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2005 | 52 | 2 | 417-423
Article title

Molecular mechanisms initiating amyloid β-fibril formation in Alzheimer's disease

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The deposition of aggregated amyloid β-protein (Aβ) in the human brain is a major lesion in Alzheimer' disease (AD). The process of Aβ fibril formation is associated with a cascade of neuropathogenic events that induces brain neurodegeneration leading to the cognitive and behavioral decline characteristic of AD. Although a detailed knowledge of Aβ assembly is crucial for the development of new therapeutic approaches, our understanding of the molecular mechanisms underlying the initiation of Aβ fibril formation remains very incomplete. The genetic defects responsible for familial AD influence fibrillogenesis. In a majority of familial cases determined by amyloid precursor protein (APP) and presenilin (PS) mutations, a significant overproduction of Aβ and an increase in the Aβ42/Aβ40 ratio are observed. Recently, it was shown that the two main alloforms of Aβ have distinct biological activity and behaviour at the earliest stage of assembly. In vitro studies demonstrated that Aβ42 monomers, but not Aβ40, form initial and minimal structures (pentamer/hexamer units called paranuclei) that can oligomerize to larger forms. It is now apparent that Aβ oligomers and protofibrils are more neurotoxic than mature Aβ fibrils or amyloid plaques. The neurotoxicity of the prefibrillar aggregates appears to result from their ability to impair fundamental cellular processes by interacting with the cellular membrane, causing oxidative stress and increasing free Ca^(2+)that eventually lead to apoptotic cell death.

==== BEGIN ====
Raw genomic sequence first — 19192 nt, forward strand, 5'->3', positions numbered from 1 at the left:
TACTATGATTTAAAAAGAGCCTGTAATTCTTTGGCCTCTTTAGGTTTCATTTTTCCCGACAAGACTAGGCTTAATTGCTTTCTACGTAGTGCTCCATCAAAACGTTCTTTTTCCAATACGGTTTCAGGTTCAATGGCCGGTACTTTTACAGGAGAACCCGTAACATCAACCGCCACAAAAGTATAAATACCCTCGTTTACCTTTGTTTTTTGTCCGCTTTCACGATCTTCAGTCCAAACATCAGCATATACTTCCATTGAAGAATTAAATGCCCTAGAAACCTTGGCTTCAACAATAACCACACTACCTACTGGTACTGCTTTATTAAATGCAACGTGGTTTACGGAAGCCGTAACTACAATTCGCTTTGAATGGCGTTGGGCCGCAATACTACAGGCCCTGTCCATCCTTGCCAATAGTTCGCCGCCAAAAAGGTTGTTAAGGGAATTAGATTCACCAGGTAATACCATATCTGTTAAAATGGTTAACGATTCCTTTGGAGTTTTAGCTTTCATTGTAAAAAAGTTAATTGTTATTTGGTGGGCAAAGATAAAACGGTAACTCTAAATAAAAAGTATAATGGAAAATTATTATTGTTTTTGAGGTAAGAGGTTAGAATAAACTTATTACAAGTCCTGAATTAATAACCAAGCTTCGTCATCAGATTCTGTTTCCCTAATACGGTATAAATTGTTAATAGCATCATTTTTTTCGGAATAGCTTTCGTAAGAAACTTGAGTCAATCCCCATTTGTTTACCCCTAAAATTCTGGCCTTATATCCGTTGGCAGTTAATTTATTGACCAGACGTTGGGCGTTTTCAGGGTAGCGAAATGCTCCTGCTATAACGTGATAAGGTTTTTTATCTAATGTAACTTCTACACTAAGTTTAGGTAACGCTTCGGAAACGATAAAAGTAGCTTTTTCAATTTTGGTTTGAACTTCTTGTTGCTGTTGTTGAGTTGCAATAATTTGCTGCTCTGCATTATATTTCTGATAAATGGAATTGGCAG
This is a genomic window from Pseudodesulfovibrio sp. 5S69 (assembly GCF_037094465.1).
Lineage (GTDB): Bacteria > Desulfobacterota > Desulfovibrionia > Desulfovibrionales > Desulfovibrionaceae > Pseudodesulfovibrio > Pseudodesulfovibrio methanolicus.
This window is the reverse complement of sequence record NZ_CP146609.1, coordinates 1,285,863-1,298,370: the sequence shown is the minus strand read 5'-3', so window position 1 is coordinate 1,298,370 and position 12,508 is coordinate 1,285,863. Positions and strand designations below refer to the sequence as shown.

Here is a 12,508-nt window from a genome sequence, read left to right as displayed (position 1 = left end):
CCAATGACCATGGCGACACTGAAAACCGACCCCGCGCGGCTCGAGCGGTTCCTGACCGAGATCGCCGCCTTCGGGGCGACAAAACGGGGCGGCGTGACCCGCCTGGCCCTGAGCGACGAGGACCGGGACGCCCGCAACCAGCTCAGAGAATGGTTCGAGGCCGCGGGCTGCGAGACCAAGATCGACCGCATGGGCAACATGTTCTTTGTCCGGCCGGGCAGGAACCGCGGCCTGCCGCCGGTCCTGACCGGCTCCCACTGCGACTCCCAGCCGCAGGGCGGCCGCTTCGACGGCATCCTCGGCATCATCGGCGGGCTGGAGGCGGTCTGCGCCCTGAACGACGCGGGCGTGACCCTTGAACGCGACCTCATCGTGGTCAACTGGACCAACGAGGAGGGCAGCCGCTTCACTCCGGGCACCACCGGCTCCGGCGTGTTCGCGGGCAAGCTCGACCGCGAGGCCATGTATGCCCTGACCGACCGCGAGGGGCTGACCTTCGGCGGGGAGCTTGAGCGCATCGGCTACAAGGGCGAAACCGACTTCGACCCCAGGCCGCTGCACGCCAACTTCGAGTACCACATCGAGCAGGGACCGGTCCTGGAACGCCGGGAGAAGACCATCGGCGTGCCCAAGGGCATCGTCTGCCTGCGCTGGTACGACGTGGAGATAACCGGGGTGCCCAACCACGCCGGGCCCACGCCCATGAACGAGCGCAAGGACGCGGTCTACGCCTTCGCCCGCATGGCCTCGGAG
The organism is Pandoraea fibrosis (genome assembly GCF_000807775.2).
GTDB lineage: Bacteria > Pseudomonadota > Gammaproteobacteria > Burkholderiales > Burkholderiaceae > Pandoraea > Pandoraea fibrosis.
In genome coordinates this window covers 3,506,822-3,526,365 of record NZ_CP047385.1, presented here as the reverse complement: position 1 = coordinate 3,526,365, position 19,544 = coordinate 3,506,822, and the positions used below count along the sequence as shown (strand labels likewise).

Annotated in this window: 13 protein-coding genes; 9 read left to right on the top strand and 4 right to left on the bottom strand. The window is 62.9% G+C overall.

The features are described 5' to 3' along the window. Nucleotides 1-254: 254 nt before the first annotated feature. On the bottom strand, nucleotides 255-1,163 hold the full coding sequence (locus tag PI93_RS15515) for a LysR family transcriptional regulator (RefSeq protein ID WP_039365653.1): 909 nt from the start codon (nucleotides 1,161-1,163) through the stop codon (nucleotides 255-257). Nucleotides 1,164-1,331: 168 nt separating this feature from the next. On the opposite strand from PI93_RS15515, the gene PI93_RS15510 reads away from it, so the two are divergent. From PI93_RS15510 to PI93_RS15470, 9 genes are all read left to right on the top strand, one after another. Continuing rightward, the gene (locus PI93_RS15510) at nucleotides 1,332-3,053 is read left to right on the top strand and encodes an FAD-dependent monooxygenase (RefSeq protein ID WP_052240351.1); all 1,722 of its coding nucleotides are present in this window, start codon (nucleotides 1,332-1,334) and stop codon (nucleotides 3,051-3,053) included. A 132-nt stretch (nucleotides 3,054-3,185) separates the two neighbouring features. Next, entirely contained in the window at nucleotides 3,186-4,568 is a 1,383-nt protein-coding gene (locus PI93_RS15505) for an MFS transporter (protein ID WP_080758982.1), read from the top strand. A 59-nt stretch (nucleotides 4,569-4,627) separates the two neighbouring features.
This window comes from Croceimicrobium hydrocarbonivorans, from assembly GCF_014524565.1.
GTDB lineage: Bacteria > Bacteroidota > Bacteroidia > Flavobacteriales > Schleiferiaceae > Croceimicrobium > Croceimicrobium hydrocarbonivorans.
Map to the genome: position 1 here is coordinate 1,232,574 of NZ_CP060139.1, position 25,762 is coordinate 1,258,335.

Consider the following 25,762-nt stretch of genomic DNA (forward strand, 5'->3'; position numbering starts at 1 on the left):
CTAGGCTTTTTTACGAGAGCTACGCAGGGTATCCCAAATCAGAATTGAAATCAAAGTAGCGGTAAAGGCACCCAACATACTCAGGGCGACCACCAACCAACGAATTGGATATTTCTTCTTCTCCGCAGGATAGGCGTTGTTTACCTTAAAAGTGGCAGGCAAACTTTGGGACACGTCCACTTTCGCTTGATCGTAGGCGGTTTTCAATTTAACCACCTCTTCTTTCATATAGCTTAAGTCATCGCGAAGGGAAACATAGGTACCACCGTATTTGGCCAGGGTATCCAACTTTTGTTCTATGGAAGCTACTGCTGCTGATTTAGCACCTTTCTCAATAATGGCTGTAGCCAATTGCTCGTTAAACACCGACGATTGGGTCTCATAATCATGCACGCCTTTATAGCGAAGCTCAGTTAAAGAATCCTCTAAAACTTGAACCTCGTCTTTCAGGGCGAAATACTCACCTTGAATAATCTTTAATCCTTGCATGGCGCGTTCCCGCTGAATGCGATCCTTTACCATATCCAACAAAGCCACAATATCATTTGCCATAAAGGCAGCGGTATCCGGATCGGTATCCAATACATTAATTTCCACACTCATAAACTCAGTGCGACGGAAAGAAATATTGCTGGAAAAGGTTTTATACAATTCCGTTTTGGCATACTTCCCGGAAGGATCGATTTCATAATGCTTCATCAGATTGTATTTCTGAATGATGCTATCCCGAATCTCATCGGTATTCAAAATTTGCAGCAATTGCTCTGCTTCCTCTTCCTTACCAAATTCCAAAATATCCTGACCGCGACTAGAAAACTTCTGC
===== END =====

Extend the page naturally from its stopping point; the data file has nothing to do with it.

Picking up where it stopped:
Physical description
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  • Institute of Human Genetics, Polish Academy of Sciences, Poznań, Poland
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